Finally, we need to recognize that the importance of an anomaly maybe primarily extra-scientific (Truzzi, 1981). Psychologists may properly assign low priority to parapsychological research given the level of proof so far offered. But the military and security-concerned branches of government may recognize that even such long shots would have enormous impact if even only partially valid. So, scientists may rationally assign low or high priorities based on their specific reasons for wishing to avoid a Type I or a Type II error, and opposite assessments of priority can rationally emerge from different orientations and stemming from nonscientific factors. Critics of government research into anomalies sometimes neglect to consider such factors. But so, alas, do some proponents. Thus, covert government interest in UFOs does not necessarily mean greater covert belief in the reality of UFOS. It may merely reflect government's different criteria for the importance of avoiding a Type II error. It may even be the case that such misunderstanding is partly the reason that government agencies feel obligated to keep their work covert. A similar argument applies to covert government work in parapsychology; such work does not necessarily indicate covert government belief in the reality of psi.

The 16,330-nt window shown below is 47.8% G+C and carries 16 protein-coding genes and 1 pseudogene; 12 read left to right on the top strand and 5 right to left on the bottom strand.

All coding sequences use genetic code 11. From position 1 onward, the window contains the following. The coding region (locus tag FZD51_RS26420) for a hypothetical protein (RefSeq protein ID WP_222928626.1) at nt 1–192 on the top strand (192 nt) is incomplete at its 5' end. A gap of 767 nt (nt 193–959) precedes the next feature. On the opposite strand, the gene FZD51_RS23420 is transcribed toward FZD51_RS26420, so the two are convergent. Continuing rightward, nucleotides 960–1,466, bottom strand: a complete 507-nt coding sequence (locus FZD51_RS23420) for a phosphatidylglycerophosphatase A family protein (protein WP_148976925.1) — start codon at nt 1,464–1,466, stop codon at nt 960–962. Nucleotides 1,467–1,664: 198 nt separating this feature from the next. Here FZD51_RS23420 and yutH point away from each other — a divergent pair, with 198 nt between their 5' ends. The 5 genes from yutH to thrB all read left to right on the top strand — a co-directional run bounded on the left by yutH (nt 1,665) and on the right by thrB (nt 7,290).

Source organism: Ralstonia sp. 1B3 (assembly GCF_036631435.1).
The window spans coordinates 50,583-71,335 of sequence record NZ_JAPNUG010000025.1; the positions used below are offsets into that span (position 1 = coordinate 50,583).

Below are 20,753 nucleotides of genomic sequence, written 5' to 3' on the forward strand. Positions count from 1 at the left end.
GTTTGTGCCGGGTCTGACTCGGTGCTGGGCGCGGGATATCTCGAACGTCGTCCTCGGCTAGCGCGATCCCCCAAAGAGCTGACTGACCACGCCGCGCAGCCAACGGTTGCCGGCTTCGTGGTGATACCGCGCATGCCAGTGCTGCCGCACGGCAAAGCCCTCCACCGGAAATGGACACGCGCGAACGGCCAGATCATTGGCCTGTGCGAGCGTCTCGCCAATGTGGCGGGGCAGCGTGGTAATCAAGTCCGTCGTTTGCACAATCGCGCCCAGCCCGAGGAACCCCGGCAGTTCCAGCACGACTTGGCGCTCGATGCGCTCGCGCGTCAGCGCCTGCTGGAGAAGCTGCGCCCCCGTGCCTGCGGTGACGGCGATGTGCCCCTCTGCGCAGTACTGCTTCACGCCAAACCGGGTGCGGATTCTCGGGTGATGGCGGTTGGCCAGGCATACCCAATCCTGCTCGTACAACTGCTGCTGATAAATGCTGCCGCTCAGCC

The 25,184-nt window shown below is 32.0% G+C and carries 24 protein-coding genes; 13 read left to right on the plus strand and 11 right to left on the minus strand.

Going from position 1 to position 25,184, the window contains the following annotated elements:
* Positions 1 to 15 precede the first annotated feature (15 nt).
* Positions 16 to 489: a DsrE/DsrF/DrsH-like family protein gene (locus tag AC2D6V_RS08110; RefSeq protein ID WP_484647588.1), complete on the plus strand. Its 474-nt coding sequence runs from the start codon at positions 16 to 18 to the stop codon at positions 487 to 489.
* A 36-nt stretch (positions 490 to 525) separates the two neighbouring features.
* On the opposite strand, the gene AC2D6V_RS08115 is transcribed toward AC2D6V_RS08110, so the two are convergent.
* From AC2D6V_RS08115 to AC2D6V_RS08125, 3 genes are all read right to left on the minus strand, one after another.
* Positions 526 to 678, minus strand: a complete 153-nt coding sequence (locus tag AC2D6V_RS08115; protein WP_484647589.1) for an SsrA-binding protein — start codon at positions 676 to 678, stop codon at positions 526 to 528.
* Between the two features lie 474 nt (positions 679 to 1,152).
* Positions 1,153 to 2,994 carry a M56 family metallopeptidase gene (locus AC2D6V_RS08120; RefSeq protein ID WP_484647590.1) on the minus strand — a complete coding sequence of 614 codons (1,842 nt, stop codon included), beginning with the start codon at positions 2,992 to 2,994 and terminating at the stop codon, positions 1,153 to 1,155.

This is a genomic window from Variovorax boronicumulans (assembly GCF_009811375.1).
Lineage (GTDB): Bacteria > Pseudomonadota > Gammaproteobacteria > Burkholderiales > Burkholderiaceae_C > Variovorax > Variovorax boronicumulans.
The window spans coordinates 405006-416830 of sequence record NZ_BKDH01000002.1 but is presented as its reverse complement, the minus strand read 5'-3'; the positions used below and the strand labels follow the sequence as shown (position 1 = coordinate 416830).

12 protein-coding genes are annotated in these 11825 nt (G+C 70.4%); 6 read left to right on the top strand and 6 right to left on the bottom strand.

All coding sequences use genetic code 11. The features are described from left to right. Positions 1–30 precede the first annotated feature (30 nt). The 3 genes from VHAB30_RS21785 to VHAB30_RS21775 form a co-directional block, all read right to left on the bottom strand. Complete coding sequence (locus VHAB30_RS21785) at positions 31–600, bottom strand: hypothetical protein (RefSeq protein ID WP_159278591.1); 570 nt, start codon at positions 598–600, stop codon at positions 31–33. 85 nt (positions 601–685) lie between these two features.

I have tried to consider some of the interrelationships that emerge from applying a zetetic approach to anomalies research. As always with proper zeteticism, I leave you with more questions than answers about these matters. But I think these are some of the right questions that need to be asked if we are to make progress in dealing with scientific anomalies.

Note

An earlier version of this paper was delivered at the annual meeting of the Society for Scientific Exploration, . My thanks to Sidney Genden, Charles Akers, and Ron Westrum for their astute critical reactions and suggestions (some of which were not fully heeded) to the original version of this paper.